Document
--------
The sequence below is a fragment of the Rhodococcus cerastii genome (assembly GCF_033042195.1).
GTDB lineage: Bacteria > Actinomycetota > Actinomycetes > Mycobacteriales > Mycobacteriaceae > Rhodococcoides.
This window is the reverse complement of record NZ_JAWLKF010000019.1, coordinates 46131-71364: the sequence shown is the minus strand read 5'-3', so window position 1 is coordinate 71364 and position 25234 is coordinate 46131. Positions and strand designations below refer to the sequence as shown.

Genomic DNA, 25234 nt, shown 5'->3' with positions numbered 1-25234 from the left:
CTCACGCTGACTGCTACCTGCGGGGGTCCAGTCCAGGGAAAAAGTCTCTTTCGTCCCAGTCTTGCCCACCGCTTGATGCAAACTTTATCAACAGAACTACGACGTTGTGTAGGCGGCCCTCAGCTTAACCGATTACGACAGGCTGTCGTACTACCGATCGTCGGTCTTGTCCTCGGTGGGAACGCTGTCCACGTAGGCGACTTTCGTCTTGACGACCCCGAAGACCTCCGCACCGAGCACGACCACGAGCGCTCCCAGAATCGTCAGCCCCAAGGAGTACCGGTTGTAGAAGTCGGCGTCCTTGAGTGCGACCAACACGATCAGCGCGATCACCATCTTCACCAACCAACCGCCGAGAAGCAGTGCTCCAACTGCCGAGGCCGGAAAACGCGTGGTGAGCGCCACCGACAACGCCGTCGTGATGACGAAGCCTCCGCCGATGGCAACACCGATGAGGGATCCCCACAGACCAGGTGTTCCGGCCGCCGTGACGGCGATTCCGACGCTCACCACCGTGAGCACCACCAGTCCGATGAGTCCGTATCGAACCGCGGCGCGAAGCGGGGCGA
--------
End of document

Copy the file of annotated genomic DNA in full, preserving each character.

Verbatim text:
The sequence below is a fragment of the Rhodococcus cerastii genome (assembly GCF_033042195.1).
GTDB lineage: Bacteria > Actinomycetota > Actinomycetes > Mycobacteriales > Mycobacteriaceae > Rhodococcoides.
This window is the reverse complement of record NZ_JAWLKF010000019.1, coordinates 46131-71364: the sequence shown is the minus strand read 5'-3', so window position 1 is coordinate 71364 and position 25234 is coordinate 46131. Positions and strand designations below refer to the sequence as shown.

Genomic DNA, 25234 nt, shown 5'->3' with positions numbered 1-25234 from the left:
CTCACGCTGACTGCTACCTGCGGGGGTCCAGTCCAGGGAAAAAGTCTCTTTCGTCCCAGTCTTGCCCACCGCTTGATGCAAACTTTATCAACAGAACTACGACGTTGTGTAGGCGGCCCTCAGCTTAACCGATTACGACAGGCTGTCGTACTACCGATCGTCGGTCTTGTCCTCGGTGGGAACGCTGTCCACGTAGGCGACTTTCGTCTTGACGACCCCGAAGACCTCCGCACCGAGCACGACCACGAGCGCTCCCAGAATCGTCAGCCCCAAGGAGTACCGGTTGTAGAAGTCGGCGTCCTTGAGTGCGACCAACACGATCAGCGCGATCACCATCTTCACCAACCAACCGCCGAGAAGCAGTGCTCCAACTGCCGAGGCCGGAAAACGCGTGGTGAGCGCCACCGACAACGCCGTCGTGATGACGAAGCCTCCGCCGATGGCAACACCGATGAGGGATCCCCACAGACCAGGTGTTCCGGCCGCCGTGACGGCGATTCCGACGCTCACCACCGTGAGCACCACCAGTCCGATGAGTCCGTATCGAACCGCGGCGCGAAGCGGGGCGA